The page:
The White Clouds and neighboring Boulder Mountains are prized not just for rugged alpine scenery and outstanding backpacking, fishing, and mountain biking—although that would be enough reason to protect them. Visitors to the resort towns of Ketchum and Sun Valley know the Boulders as the towering wall of stone rising alongside ID 75 north of town. The White Clouds, which sit too far from roads to be visible to car-bound travelers, harbor scores of sub-alpine lakes and some of the highest salmon-spawning waters in North America, as well as mountain goats, elk, bighorn sheep, and wolverine.
The White Clouds have places so achingly beautiful that people who know them utter their names in the way Nepalis and Tibetans speak the names of holy mountains: Chamberlain Basin below massive, 11,815-foot Castle Peak (highest in the White Clouds and strikingly prominent from surrounding mountain ranges); Ants Basin below the stark, bleached White Cloud Peaks; the string of gorgeous Boulder Chain Lakes; and the high basin of the Big Boulder Lakes.
Sadly, an effort to protect the Boulder-White Clouds with federal wilderness designation has stalled for more than a decade in a Congress so dysfunctional that, these days, the word “Congress” rarely appears in a news story without the adjective “dysfunctional.” Lately, conservationists and others have shifted their focus to persuading President Barack Obama to designate almost 600,000 acres in the area as a national monument. Wilderness designation could still follow, overlaying more protections atop national monument status, should our Congress someday drop its “dysfunctional” label.
Anyone opposing the preservation of these mountains should just take a hike in them.
This blog and website is my full-time job and I rely on the support of readers. If you like what you see here, please help me continue producing The Big Outside by making a donation using the Support button at the top of the left sidebar. Thank you for your support.
Cove Lake, Sapphire Lake, Cirque Lake
While Nate sleeps in on our third day, I wander the vicinity of our campsite with my camera as dawn light creeps across the pale mountains and the broken clouds overhead. Walking along the foaming outlet creek bursting out of Cove Lake, I notice motion on the periphery of my vision, but at first ignore it as imagined—until I see it a second and third time. Several fish, each maybe six inches long, leap from the roaring whitewater while swimming upstream against the current, driven by some ancient impulse to reach Cove Lake.
On our last morning, the sky looks brown with smoke from distant wildfires, the sun a red orb burning through that thin layer. We hike 30 minutes over to Sapphire Lake and leave our packs on a low ridge above it to walk across mostly bare, open terrain to Cirque Lake, near 10,000 feet, sitting up hard against the rockpile of 11,342-foot David O. Lee Peak.
In strong gusts that seem like they could carry my 75-pound kid away, Nate and I explore the shore of Cirque Lake. Then we retrace our steps to our packs and start the long, downhill hike back to our car—in daylight this time.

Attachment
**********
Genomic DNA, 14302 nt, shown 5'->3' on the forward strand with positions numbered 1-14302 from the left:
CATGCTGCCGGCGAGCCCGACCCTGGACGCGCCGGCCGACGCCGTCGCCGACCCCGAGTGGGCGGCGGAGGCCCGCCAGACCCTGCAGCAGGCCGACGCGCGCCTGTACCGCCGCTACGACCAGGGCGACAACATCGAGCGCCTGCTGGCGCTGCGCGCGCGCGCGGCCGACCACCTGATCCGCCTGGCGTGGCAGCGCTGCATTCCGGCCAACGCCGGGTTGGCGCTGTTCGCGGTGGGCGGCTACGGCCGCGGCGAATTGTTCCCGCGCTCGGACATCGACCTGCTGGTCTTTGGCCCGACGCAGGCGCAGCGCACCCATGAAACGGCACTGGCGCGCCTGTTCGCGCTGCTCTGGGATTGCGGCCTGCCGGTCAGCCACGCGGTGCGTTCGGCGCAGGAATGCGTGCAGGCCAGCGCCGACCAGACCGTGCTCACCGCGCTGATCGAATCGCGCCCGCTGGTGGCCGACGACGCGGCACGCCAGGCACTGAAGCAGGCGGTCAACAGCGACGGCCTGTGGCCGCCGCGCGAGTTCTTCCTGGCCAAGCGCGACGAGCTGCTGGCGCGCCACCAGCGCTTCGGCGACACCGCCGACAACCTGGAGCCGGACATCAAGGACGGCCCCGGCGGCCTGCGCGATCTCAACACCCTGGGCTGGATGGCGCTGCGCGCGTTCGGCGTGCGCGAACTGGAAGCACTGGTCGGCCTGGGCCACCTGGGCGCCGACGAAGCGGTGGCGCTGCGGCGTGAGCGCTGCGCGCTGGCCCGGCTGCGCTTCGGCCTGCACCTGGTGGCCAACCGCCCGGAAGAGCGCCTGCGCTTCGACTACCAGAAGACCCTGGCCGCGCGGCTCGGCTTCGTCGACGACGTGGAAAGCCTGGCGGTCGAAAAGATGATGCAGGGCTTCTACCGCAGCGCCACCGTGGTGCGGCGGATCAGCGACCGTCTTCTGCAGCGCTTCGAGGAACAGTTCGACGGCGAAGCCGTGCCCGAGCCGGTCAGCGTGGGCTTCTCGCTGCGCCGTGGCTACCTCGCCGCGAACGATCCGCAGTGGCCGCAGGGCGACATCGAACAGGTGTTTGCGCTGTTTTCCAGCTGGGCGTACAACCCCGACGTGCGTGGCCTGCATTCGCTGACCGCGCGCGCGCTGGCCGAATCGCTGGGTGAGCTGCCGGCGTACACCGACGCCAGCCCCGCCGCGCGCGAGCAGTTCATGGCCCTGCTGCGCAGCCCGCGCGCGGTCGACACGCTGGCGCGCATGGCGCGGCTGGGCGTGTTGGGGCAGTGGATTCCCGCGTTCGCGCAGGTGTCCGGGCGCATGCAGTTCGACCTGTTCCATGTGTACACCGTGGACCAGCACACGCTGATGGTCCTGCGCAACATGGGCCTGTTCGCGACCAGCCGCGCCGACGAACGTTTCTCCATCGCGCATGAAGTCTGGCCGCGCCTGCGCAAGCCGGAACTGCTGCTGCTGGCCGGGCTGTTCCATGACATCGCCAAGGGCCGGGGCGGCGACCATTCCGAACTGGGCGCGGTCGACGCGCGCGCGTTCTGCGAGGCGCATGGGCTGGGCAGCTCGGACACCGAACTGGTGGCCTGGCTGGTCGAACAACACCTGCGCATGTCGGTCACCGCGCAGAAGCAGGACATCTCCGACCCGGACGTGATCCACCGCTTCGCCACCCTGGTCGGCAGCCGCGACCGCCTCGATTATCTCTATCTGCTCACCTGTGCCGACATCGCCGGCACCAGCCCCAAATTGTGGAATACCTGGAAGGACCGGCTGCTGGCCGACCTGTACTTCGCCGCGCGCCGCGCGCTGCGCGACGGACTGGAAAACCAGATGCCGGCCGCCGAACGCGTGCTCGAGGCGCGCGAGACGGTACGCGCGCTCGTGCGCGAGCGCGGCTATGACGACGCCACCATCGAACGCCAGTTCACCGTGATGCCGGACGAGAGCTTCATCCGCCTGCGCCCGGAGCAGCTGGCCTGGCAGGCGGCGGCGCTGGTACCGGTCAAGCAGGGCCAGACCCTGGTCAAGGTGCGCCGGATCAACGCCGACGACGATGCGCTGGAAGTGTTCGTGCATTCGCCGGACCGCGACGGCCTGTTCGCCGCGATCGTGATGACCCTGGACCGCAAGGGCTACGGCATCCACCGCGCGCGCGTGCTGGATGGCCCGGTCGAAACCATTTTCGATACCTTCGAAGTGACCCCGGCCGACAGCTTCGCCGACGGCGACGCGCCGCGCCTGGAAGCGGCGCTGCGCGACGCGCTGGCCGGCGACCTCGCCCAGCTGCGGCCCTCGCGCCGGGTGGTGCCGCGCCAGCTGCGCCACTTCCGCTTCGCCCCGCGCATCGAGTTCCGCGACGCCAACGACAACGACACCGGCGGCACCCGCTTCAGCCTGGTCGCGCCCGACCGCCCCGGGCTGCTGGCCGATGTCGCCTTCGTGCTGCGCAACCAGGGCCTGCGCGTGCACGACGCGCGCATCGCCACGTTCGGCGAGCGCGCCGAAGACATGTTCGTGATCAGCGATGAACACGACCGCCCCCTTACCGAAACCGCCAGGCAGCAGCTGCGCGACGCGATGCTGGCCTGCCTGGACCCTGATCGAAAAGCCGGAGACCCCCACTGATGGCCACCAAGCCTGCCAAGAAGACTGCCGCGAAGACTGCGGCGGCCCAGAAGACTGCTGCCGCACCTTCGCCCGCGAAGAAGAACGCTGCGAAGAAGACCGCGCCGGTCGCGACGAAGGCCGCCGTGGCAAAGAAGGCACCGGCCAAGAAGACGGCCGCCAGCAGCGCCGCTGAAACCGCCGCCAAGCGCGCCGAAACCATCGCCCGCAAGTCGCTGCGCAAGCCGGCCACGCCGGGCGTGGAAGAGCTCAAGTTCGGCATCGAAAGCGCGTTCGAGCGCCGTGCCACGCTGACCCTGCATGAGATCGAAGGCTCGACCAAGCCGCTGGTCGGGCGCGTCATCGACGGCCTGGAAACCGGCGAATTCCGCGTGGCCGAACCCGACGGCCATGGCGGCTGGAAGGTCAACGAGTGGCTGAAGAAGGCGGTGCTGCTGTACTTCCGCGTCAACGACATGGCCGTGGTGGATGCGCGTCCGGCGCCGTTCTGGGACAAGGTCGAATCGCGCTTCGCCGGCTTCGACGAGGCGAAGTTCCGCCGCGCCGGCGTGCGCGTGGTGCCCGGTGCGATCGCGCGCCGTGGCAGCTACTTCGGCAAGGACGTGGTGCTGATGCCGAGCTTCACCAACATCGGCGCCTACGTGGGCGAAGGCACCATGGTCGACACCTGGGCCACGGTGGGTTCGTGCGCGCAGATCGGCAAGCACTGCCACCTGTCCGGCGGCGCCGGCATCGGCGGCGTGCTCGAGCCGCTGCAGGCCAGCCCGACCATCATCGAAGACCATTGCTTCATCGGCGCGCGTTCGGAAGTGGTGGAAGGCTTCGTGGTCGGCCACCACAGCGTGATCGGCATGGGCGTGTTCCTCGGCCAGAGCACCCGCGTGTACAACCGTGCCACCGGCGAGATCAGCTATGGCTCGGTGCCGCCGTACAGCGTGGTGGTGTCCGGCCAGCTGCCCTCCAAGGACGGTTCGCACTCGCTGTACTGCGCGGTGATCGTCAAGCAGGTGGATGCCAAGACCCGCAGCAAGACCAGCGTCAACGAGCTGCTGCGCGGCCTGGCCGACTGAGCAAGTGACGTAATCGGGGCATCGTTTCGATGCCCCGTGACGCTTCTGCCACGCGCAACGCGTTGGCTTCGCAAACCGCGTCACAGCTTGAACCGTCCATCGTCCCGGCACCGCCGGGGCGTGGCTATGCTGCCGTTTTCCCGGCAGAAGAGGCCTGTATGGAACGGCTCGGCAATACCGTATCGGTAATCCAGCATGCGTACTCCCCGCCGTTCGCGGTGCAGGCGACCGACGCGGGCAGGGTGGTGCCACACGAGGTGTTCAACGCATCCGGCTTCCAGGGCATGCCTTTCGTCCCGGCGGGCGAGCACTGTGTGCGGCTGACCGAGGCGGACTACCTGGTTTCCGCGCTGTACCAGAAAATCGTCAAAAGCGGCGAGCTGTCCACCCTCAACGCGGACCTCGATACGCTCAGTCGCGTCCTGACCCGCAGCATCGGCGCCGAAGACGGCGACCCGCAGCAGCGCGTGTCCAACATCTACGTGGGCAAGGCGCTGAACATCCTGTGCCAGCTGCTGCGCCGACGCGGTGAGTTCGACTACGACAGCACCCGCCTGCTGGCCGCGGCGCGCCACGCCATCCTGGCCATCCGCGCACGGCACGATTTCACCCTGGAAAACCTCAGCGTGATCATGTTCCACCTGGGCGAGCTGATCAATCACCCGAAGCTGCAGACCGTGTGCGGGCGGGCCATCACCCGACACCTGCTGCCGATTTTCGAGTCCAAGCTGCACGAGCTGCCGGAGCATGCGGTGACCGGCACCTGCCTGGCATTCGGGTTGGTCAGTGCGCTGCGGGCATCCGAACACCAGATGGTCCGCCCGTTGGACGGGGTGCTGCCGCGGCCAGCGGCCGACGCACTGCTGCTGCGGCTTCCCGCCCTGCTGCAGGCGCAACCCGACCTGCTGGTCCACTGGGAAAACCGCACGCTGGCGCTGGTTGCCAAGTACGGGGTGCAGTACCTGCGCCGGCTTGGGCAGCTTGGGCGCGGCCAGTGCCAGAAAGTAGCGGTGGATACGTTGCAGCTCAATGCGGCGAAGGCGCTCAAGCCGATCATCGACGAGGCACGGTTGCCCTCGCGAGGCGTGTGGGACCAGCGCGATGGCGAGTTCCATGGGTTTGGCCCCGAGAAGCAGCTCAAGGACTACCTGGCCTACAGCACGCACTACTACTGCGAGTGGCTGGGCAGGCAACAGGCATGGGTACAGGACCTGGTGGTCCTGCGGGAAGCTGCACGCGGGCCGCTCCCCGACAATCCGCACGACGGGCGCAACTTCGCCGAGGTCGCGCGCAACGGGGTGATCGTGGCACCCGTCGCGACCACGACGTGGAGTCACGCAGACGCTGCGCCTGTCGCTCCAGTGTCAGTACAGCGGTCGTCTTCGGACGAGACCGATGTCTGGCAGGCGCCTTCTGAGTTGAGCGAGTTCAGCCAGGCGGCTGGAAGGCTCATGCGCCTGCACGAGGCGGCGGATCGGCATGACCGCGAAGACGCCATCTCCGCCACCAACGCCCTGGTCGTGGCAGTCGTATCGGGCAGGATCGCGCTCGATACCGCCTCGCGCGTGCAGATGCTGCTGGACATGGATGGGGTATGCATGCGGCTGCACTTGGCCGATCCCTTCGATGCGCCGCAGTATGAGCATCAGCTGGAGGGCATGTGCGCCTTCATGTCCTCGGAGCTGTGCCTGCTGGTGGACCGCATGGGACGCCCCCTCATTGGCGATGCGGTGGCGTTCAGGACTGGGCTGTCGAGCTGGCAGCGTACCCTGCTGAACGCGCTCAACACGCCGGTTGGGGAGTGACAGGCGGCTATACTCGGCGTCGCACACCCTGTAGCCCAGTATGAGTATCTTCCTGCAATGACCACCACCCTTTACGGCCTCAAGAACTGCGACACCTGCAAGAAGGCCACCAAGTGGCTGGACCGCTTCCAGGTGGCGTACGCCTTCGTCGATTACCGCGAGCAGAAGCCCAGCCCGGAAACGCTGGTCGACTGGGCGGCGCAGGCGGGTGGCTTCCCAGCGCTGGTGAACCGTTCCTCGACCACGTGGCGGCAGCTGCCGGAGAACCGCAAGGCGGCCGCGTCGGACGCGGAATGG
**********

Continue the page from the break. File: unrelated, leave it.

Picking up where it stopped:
As we’re walking together, Nate and I talk about our father-son trips, coming up with ideas for future adventures. I point out that we just have six more years before he’s grown and off to college, and there are a lot of big trips I still want to do together, including a major one when he graduates from high school.
Nate responds: “Oh, we won’t stop then! We’ll keep doing these trips because after I’m grown up and out of college, I’ll still want to do this.” And he promises to carry most of our gear weight when we’re both older.
So my master plan has ancillary benefits, too.
Note: See my story “Boy Trip, Girl Trip: Why I Take Father-Son and Father-Daughter Adventures,” and my very popular story “10 Tips For Raising Outdoors-Loving Kids,” as well as my “10 Tips For Keeping Kids Happy and Safe Outdoors,” and “My Top 10 Family Adventures.” See also my story “Going After Goals: Backpacking in Idaho’s Sawtooth Mountains.”
THIS TRIP IS GOOD FOR reasonably fit backpackers who can navigate cross-country by map and compass or GPS when necessary, and follow somewhat obscure trails.
Make It Happen
Season The White Cloud Mountains in central Idaho’s Sawtooth National Recreation Area are often sufficiently free of snow for hiking by late June or early July and remain so until snow starts accumulating in late October or November.
The Itinerary From Big Boulder Creek Trailhead, follow trails 47, 680, and 601 a total of about seven miles to Walker Lake, where there are plenty of nice campsites, and then continue around the right (north) side of the lake. Trail 601 terminates at the far end of Walker Lake. Look for a use trail leading north up an open, rocky slope; the trail is intermittent, at times a clear path and sometimes marked by cairns. It eventually swings left (west) onto the steep ridge only a few hundred meters distant.
That use trail becomes better defined as it climbs switchbacks up an open mountainside to a pass above Hook Lake, a small, fishhook-shaped tarn. From there, you have a view of several of the Big Boulder Lakes, including Cove Lake about a quarter-mile south of the pass. Unofficial trails lead to several of the lakes, but all are reached by fairly straightforward, cross-country hiking, and there are scrambling routes to the nearby summits. Return the same way to the trailhead.
Getting There The Big Boulder Creek Trailhead is a 4.5-hour drive northeast of Boise. From Stanley, follow ID 75 north for about 45 minutes; a few miles beyond Clayton, turn south onto East Fork Salmon River Road. It’s paved for about 16 miles, then becomes a good gravel road, passable for cars. Two miles past the end of the pavement (18 miles from ID 75), at a T-intersection, turn right onto Big Boulder Creek Road, which is narrow and slow but also passable for cars (at 15-20 mph). About four miles up you’ll reach a parking lot at Big Boulder Creek Trailhead.
Permit No permit is required.
Map Sawtooth and White Cloud Mountains, $12.99, Adventure Maps, (503) 385-8023, adventuremaps.net.